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ACS Nano. 2018 Aug 28;12(8):8706-8716. doi: 10.1021/acsnano.8b04689. Epub 2018 Jul 20.

Stretchable, Implantable, Nanostructured Flow-Diverter System for Quantification of Intra-aneurysmal Hemodynamics.

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Department of Mechanical and Nuclear Engineering, Institute for Engineering and Medicine, Center for Rehabilitation Science and Engineering , Virginia Commonwealth University , Richmond , Virginia 23284 , United States.
George W. Woodruff School of Mechanical Engineering, College of Engineering , Georgia Institute of Technology , Atlanta , Georgia 30332 , United States.
Department of Industrial Engineering , University of Pittsburgh , Pittsburgh , Pennsylvania 15261 , United States.
Department of Bioengineering , University of Pittsburgh , Pittsburgh , Pennsylvania 15261 , United States.
School of Electrical Engineering , Korea Advanced Institute of Science and Technology , Daejeon , Republic of Korea 34141.
Department of Chemical and Biomolecular Engineering , Chonnam National University , Yeosu , Jeonnam 59626 , South Korea.
School of Engineering and Computer Science , Washington State University , Vancouver , Washington 98686 , United States.
Institute for Electronics and Nanotechnology, Bioengineering Interdisciplinary Program, Petit Institute for Bioengineering & Bioscience, and Center for Flexible Electronics , Georgia Institute of Technology , Atlanta , Georgia 30332 , United States.


Random weakening of an intracranial blood vessel results in abnormal blood flow into an aneurysmal sac. Recent advancements show that an implantable flow diverter, integrated with a medical stent, enables a highly effective treatment of cerebral aneurysms by guiding blood flow into the normal vessel path. None of such treatment systems, however, offers post-treatment monitoring to assess the progress of sac occlusion. Therefore, physicians rely heavily on either angiography or magnetic resonance imaging. Both methods require a dedicated facility with sophisticated equipment settings and time-consuming, cumbersome procedures. In this paper, we introduce an implantable, stretchable, nanostructured flow-sensor system for quantification of intra-aneurysmal hemodynamics. The open-mesh membrane device is capable of effective implantation in complex neurovascular vessels with extreme stretchability (500% radial stretching) and bendability (180° with 0.75 mm radius of curvature) for monitoring of the treatment progress. A collection of quantitative mechanics, fluid dynamics, and experimental studies establish the fundamental aspects of design criteria for a highly compliant, implantable device. Hemocompatibility study using fresh ovine blood captures the device feasibility for long-term insertion in a blood vessel, showing less platelet deposition compared to that in existing implantable materials. In vitro demonstrations of three types of flow sensors show quantification of intra-aneurysmal blood flow in a pig aorta and the capability of observation of aneurysm treatment with a great sensitivity (detection limit as small as 0.032 m/s). Overall, this work describes a mechanically soft flow-diverter system that offers an effective treatment of aneurysms with an active monitoring of intra-aneurysmal hemodynamics.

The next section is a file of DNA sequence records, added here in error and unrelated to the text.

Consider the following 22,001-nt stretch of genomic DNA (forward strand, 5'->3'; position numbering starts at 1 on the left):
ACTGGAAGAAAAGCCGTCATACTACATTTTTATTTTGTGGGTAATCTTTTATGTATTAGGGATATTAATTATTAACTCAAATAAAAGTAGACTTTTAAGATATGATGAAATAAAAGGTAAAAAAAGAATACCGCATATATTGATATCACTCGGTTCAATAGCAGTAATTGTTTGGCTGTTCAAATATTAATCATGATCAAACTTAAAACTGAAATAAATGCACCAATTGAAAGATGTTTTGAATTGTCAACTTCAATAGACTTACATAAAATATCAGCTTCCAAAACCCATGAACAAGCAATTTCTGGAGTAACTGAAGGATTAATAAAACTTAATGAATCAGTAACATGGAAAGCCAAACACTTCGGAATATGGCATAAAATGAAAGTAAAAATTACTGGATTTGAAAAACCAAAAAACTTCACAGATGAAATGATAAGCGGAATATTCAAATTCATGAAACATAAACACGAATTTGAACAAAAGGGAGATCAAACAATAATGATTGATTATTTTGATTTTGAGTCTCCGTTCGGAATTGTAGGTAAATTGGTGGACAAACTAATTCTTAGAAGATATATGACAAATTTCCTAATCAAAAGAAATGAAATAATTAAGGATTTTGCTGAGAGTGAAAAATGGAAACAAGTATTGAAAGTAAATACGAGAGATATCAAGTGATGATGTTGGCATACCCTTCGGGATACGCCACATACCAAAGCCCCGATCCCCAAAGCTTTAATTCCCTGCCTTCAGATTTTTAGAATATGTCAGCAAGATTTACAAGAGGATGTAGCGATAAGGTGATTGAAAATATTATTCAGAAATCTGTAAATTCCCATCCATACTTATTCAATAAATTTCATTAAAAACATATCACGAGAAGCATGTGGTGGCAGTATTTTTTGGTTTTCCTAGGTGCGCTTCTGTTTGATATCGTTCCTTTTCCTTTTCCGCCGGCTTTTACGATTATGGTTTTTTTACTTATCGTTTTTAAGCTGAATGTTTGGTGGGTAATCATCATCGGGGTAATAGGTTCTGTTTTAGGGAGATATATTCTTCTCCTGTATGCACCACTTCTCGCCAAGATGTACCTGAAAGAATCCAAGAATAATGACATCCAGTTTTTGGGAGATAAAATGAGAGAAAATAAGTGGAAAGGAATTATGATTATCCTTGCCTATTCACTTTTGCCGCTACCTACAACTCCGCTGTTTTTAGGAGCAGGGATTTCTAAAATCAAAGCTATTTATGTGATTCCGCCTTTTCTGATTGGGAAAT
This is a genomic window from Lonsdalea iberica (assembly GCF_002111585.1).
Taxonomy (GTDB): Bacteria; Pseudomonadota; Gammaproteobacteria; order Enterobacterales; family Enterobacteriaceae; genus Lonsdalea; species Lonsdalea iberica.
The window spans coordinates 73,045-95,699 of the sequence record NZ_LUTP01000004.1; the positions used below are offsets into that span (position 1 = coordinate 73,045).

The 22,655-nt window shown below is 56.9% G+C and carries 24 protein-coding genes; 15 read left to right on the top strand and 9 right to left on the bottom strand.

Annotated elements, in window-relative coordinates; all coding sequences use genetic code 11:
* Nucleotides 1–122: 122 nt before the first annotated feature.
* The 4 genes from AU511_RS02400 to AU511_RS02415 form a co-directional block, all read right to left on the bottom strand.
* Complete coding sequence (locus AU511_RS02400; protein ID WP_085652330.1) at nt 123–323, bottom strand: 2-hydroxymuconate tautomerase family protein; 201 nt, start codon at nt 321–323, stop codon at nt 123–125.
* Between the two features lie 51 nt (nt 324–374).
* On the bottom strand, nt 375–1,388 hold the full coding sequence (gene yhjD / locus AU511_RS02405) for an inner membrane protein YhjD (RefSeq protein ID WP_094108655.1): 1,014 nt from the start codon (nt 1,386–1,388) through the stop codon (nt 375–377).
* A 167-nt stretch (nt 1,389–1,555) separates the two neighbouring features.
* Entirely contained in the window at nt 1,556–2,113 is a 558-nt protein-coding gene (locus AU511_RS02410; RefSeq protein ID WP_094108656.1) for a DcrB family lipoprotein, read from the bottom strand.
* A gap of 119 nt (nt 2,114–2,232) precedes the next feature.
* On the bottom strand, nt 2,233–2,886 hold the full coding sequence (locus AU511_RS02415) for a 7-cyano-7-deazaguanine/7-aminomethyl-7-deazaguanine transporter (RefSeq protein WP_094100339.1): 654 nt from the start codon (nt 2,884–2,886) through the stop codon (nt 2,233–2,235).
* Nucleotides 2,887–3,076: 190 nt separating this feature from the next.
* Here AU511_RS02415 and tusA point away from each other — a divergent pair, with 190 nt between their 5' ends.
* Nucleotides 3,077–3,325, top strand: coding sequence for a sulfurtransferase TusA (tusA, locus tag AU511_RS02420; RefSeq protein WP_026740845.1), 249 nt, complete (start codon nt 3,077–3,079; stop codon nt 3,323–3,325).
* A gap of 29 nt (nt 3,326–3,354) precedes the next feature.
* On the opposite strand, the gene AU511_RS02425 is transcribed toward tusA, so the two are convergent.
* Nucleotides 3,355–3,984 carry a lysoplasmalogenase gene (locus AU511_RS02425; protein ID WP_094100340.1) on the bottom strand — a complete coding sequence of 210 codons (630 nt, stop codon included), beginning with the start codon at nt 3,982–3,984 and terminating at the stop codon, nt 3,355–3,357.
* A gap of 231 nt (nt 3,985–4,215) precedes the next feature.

bioresorbable; flow diverter; hemocompatible; implantable; intracranial aneurysm; nanostructured sensor


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